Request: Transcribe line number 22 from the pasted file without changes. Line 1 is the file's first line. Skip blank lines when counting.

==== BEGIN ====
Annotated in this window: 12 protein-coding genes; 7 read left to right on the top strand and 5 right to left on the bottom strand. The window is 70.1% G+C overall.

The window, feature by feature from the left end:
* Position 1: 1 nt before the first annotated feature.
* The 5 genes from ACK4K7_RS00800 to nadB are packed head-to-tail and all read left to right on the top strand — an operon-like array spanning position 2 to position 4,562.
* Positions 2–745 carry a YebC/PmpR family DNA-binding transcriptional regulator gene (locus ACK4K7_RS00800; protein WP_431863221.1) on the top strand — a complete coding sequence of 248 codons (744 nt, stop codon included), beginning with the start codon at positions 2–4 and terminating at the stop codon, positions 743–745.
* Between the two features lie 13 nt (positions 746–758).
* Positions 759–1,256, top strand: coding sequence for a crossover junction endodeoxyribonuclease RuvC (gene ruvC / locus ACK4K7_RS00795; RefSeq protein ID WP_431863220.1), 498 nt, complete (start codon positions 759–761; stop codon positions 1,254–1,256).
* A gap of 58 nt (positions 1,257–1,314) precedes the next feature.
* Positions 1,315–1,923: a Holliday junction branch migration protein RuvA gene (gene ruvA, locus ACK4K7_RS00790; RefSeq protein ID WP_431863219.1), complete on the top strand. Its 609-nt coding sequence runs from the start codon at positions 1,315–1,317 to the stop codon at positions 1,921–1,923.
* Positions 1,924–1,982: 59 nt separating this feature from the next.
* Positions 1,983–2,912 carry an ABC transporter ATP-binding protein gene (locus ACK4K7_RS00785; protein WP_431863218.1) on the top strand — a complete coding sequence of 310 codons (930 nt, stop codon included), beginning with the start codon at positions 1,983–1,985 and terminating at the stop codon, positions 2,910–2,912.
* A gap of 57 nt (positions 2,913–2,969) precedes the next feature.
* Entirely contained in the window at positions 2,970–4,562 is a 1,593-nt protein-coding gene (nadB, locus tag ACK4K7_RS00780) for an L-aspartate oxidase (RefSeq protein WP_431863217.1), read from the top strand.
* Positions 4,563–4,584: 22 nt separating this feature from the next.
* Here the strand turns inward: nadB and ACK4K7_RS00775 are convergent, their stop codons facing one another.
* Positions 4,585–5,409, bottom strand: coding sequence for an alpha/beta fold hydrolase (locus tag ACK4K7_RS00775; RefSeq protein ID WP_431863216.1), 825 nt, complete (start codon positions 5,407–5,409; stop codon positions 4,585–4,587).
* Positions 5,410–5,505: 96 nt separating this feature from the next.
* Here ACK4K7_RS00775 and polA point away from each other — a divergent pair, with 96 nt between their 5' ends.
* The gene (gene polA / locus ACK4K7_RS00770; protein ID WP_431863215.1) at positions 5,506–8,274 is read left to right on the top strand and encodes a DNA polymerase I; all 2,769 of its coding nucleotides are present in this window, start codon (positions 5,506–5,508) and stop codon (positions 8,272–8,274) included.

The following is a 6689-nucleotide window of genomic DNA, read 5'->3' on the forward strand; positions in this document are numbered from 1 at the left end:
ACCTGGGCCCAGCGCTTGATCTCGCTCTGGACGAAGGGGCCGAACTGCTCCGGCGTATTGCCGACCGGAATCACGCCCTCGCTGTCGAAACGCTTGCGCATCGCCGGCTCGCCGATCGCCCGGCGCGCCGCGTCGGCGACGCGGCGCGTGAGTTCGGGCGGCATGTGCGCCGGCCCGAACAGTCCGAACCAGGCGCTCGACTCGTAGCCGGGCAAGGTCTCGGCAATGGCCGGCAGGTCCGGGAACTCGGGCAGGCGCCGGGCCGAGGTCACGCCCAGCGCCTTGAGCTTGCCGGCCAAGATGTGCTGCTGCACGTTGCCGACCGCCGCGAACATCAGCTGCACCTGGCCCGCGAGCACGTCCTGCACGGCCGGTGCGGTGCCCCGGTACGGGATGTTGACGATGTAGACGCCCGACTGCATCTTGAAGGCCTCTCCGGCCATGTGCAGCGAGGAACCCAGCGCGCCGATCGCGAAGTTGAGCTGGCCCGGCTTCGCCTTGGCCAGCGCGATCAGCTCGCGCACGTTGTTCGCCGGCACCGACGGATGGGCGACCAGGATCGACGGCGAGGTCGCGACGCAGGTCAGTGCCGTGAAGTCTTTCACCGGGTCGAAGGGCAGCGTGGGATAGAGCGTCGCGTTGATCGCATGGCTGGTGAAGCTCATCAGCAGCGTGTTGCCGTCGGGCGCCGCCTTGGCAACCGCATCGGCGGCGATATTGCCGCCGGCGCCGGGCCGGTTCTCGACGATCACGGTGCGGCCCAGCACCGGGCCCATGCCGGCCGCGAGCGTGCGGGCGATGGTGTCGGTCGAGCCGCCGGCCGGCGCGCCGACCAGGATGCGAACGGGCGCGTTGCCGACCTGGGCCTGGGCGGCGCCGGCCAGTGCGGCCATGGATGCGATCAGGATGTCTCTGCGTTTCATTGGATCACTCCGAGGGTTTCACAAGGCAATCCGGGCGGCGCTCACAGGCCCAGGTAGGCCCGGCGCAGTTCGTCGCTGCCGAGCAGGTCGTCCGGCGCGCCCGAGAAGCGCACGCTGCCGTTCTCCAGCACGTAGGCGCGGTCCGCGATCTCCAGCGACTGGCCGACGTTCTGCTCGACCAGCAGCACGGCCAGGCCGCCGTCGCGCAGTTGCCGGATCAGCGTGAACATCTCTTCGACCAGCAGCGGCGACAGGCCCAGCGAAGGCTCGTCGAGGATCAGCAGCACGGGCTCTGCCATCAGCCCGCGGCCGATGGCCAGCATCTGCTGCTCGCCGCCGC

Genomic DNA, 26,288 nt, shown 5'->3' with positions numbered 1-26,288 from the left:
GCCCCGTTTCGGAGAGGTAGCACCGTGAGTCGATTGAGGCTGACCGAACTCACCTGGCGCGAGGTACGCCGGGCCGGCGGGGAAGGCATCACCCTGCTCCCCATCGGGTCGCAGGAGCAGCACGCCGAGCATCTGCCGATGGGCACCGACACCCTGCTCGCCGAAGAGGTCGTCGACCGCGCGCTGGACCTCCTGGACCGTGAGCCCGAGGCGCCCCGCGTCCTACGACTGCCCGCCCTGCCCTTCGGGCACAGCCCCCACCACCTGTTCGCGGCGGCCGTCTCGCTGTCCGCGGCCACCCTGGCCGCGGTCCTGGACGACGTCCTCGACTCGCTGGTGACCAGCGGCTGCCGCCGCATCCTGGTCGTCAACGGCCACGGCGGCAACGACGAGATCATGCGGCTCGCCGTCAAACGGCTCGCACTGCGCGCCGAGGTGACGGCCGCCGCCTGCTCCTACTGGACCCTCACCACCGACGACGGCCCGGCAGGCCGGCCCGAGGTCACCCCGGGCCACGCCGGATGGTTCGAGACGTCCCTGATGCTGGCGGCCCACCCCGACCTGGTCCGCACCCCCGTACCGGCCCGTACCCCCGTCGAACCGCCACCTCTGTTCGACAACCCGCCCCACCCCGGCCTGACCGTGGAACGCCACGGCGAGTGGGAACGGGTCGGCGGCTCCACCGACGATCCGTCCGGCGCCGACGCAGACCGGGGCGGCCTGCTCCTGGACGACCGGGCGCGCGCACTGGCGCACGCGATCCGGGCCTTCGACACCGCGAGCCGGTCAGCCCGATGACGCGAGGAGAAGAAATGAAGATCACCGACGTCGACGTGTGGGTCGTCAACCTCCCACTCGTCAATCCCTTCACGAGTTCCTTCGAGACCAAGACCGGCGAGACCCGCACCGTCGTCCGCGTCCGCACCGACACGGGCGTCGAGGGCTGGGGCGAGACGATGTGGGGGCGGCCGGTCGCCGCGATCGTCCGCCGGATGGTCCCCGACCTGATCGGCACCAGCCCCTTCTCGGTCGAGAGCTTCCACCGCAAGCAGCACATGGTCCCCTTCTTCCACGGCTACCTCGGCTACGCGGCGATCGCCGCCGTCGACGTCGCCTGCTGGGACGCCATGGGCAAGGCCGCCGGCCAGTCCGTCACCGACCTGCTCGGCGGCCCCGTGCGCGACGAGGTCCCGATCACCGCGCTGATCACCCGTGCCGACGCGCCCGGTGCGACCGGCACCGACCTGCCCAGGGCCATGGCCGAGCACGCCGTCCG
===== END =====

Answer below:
Genomic DNA, 26,288 nt, shown 5'->3' with positions numbered 1-26,288 from the left: